Programming Assignment 4: Stacks and Queues updated program is found here
The charity likes to thank their donors by having a dinner for them once a year. Unfortunately, the charity can only afford a very small venue that has five tables.
When a donor enters the venue, they are placed at the first available table. Once all of the tables have been occupied, donors are placed into a line to wait for the next table. Since the charity really wants to keep their GoldStar donors happy, a separate line is created for the GoldStar donors. When a table becomes available, the GoldStar line is checked first to see if any donor is waiting. If there are GoldStar donors waiting, that donor gets the next available table. If there are not any GoldStar donors waiting, then the other line is checked.
You will still be using the CS310<lastname>.java file to read an assn3input.txt input data file (formatted the same as for previous assignments), as you will need to access the donors, and determine which of them are GoldStar donors.
The current CS310<lastname>.java file will remain as it is – you will be appending to it. And you will be building several new implementations.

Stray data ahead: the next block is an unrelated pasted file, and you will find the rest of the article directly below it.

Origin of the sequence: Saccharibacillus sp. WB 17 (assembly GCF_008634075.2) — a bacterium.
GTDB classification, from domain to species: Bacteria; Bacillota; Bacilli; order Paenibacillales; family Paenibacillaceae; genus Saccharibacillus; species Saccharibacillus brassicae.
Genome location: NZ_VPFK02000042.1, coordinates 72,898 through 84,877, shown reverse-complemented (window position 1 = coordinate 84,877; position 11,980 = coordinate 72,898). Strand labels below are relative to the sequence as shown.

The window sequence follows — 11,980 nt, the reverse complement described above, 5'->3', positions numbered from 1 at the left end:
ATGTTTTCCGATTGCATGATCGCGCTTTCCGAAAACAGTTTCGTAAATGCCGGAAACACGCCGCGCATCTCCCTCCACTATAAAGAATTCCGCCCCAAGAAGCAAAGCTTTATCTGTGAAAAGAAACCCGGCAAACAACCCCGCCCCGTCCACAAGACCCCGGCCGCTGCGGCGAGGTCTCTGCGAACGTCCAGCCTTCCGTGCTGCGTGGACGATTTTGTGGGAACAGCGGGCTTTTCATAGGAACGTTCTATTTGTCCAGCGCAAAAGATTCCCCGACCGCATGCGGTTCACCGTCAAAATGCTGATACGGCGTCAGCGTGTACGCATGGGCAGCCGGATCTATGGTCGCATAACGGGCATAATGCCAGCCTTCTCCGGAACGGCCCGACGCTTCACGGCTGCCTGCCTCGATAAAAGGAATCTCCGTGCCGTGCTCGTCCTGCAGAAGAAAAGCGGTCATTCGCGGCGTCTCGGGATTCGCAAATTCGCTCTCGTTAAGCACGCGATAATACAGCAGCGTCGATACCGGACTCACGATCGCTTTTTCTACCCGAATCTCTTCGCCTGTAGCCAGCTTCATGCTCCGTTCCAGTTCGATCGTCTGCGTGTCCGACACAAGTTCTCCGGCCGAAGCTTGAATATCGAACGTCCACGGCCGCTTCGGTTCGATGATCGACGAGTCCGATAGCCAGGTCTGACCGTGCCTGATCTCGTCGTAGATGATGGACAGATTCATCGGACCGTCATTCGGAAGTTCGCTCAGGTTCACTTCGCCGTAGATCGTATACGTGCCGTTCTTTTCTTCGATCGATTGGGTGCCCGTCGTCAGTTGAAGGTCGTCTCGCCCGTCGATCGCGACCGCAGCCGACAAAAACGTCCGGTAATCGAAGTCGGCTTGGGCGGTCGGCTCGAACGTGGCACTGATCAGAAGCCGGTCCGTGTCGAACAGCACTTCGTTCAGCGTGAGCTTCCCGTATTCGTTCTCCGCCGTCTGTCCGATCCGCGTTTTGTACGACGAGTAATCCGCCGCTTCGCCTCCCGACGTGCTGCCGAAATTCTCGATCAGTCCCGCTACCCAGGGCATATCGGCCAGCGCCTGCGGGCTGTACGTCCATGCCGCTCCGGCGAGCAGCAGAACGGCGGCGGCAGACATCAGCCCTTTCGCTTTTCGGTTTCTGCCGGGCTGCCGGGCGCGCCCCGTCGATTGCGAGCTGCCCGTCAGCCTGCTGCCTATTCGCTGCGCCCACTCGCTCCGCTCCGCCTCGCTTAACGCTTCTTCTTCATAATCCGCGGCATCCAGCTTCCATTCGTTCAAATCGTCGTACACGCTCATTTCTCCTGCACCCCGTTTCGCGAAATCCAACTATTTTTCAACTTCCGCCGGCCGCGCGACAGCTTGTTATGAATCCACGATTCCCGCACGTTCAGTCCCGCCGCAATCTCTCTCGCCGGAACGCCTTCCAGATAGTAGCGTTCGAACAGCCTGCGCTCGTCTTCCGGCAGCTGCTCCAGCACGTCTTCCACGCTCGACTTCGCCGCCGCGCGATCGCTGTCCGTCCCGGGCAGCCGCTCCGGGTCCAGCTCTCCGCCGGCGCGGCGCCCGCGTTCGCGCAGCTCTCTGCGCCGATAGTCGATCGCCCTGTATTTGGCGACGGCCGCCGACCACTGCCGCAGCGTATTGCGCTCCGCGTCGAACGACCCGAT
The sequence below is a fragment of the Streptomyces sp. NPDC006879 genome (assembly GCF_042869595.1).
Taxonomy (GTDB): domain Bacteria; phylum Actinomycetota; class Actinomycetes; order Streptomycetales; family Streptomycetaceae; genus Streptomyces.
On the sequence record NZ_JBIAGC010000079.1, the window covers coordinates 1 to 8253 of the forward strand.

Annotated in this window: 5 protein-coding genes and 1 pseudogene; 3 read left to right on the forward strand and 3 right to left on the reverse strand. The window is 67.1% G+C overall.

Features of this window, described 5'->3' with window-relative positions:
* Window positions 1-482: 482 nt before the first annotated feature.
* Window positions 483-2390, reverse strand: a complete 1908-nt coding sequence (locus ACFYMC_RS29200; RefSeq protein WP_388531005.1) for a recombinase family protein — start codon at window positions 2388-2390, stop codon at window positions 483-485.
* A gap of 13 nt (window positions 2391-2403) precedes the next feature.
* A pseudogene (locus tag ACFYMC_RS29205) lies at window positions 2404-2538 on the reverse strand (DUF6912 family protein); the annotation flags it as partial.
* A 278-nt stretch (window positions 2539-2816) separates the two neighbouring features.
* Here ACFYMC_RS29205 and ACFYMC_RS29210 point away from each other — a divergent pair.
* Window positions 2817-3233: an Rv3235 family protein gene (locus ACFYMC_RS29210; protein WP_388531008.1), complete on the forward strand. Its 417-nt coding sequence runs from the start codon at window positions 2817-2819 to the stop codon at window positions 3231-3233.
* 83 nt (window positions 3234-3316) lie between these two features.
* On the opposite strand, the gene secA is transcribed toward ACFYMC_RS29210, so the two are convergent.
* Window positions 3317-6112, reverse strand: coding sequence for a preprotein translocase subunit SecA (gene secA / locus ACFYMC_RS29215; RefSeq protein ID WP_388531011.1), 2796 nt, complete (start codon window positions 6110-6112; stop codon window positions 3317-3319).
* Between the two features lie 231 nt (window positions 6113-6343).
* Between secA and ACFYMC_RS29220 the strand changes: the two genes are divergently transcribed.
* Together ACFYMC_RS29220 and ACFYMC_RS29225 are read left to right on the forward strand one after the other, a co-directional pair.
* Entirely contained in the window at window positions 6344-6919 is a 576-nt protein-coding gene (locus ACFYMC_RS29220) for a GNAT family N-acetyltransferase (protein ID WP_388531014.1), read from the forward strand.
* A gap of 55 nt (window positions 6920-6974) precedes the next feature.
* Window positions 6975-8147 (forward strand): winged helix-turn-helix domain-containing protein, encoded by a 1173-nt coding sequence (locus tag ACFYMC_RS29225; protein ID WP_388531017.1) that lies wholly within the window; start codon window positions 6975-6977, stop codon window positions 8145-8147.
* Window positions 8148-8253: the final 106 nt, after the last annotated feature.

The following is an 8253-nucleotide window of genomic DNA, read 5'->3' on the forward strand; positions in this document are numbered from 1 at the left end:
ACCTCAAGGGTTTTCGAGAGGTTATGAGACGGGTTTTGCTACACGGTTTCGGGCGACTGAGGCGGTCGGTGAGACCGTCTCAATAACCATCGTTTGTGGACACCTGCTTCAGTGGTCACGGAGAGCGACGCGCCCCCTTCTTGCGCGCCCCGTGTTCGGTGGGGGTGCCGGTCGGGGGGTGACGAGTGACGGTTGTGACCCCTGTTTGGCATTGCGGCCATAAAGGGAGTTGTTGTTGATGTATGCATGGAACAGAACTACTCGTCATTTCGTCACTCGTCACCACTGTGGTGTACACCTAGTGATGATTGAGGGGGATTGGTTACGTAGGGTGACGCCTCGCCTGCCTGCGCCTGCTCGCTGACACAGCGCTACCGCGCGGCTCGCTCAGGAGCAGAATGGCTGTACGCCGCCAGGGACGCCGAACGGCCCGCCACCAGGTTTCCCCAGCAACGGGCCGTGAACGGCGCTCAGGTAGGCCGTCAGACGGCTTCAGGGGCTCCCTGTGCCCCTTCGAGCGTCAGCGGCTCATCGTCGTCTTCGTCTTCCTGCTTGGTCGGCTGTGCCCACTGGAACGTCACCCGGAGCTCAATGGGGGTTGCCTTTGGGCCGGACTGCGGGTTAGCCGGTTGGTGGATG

A second input data file will be used to simulate donors arriving and leaving. The filename is to be diners.txt and will be located in the input folder. Each line of data will be:
The tables will be stored in a stack. When a donor arrives, the next available table is provided (by popping a table off the stack). For this assignment, you can presume the donor and entire party can be seated at one table.
You will create your own TableStackImpl using a 5-element array implementation. The data can be a simple integer 1 through 5 to represent the table number. The TableStackImpl should be able to push and pop tables from the stack. You also need to include method to determine if the stack is empty or full – and use these methods.
As donors are assigned to a table, you will need to be able to specify which donor is sitting at what table. Choose an appropriate data structure that we have studied to provide this information. This should be handled in a SeatingImpl class. As donors come and go, you will need to keep the seating information up to date.